So what did the west do instead? We faked it. We gladly accepted the money and spent it on crazy layered real estate loan stocks and layered stock schemes that were nothing but new plays on the same age-old shyster speculation scheme that has substituted for capital investment every time real productivity is elusive. And the real estate boondoggle isn't the first of our fakes. We started with energy deregulation and when the inevitable crash happened there, we moved quickly on to the dot-com boondoggle, and when that crashed, we faked it again with real estate and "mortgage backed securities". And now that this crash caused a global economic shock wave leaving double digit unemployment in the strongest economies and a fallout into the third world we are only now beginning to acknowledge.

And how did we respond to the mortgage securities crash? By faking it again of course. We said, "Sure we acted like shysters, but that was the past, we have changed, give us your money and we will spend it wisely this time!" And what wise thing did we do with that money? Did we go looking for the root of the problem? Did we attempt a wholesale rethinking and scientific understanding of the economy and what makes it work? Hell no! We sent quants back to their million dollar basements and told them to be better, bigger, and faster shysters! And what they came back with was a thing called "micro-second trading".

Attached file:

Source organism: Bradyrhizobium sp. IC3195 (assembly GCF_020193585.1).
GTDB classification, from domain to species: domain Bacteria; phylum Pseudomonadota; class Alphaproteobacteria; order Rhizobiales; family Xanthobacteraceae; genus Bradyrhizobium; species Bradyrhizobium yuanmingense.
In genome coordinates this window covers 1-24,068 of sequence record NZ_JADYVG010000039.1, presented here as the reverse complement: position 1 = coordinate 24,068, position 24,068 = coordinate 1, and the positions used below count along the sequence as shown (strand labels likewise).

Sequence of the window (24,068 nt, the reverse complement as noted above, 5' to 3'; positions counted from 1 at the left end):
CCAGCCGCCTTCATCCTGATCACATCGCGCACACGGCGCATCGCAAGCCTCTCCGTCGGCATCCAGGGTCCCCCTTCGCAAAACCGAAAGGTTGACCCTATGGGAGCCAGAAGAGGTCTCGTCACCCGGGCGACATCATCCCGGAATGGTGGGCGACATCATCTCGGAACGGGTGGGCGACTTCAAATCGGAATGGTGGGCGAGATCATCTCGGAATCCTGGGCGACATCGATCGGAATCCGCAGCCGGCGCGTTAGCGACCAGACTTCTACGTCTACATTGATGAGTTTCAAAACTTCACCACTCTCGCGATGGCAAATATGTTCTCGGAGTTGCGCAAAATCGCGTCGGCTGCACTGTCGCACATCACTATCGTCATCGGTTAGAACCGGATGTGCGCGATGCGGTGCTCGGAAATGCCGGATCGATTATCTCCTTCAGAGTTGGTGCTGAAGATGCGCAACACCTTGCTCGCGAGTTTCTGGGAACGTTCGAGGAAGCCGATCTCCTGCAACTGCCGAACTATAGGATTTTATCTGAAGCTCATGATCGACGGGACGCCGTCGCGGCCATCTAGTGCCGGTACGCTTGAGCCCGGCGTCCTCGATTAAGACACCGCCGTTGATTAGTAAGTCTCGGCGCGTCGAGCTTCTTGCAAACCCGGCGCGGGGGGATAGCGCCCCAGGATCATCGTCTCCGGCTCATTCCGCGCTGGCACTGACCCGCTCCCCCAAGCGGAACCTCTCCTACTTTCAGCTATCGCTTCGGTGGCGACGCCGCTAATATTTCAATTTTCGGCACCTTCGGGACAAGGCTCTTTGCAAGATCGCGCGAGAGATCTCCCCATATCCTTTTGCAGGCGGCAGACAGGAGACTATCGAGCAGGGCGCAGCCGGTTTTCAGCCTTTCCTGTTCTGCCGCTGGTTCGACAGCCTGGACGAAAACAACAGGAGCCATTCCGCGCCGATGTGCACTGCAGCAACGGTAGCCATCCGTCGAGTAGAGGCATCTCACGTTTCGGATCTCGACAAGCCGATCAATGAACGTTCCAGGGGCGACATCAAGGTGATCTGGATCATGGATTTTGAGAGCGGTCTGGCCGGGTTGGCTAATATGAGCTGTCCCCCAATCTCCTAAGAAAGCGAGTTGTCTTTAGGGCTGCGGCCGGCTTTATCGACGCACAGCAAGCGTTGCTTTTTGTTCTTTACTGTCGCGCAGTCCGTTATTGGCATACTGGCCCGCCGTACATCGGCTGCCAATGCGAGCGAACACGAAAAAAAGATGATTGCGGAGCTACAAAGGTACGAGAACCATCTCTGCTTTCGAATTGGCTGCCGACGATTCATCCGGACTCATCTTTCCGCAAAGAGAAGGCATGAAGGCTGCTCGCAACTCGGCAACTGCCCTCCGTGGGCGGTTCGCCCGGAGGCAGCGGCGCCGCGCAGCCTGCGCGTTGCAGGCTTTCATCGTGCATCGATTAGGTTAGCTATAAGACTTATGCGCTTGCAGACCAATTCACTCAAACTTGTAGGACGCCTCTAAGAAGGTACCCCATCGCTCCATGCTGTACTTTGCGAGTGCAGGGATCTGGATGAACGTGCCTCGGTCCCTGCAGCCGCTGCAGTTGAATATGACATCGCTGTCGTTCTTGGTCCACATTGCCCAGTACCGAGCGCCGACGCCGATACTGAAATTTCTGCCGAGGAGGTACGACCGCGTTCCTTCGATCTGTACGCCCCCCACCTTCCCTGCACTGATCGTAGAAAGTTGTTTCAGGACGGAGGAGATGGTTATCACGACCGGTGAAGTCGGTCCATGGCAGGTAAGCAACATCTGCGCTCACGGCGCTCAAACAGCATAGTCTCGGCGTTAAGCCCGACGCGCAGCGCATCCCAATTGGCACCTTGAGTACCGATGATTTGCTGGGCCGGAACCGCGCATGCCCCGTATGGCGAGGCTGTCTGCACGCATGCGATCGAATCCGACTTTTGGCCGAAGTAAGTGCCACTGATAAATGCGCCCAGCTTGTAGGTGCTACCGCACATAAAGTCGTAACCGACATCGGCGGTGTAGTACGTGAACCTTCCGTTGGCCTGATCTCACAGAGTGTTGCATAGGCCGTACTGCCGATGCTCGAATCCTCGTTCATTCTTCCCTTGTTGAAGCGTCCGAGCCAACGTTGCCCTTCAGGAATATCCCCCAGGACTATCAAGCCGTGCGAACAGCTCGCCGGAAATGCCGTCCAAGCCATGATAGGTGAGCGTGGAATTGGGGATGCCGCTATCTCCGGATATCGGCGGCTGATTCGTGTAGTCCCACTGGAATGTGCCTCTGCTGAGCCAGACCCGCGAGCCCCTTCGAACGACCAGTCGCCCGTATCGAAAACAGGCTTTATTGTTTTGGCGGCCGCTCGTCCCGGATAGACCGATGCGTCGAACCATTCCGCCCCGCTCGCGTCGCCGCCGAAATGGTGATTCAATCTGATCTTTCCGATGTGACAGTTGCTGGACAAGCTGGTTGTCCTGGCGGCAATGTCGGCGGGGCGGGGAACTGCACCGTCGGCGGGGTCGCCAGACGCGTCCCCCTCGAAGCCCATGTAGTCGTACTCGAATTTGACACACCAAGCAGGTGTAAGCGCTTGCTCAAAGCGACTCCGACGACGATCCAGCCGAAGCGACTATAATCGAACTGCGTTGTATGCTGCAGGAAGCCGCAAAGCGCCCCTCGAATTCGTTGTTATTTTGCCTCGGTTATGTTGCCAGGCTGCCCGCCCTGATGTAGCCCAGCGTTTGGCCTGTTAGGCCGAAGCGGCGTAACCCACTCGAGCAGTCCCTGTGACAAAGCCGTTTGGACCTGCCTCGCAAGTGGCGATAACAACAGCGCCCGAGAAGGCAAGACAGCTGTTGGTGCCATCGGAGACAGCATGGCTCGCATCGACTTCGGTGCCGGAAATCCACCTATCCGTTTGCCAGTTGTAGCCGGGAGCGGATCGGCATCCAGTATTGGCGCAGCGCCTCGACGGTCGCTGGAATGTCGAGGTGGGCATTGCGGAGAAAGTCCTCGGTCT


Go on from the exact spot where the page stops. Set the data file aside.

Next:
Micro-second trading is stock trading like any other stock trading, except that it is done and can only be done by high speed computers with exclusive access to the main trading computers operated by the various trading firms (NYSE, NASTEC, NIEKO, etc.) under the auspices of the Federal Trade Commission and other international policy bodies. Micro-second trading exploits a loophole in trading regulation that allows certain exclusive trading organizations access to trading data before the trades are made. Yes you read that correctly. Insider-trading on steroids. The loophole allows this peak into the future before it happens but only for a fraction of a second and only of course to those few companies who have somehow gained physical access to space in the computer server farms that operate the stock exchanges. Imagine what kinds of profits on futures trading you could make if you knew exactly what the future was?

When you read that the trading firms that lost the most money at the end of the real estate fiasco are currently giving out hundreds of millions of dollars in bonuses to their employees, and you wonder how they are doing it, where they are getting the money, well now you know.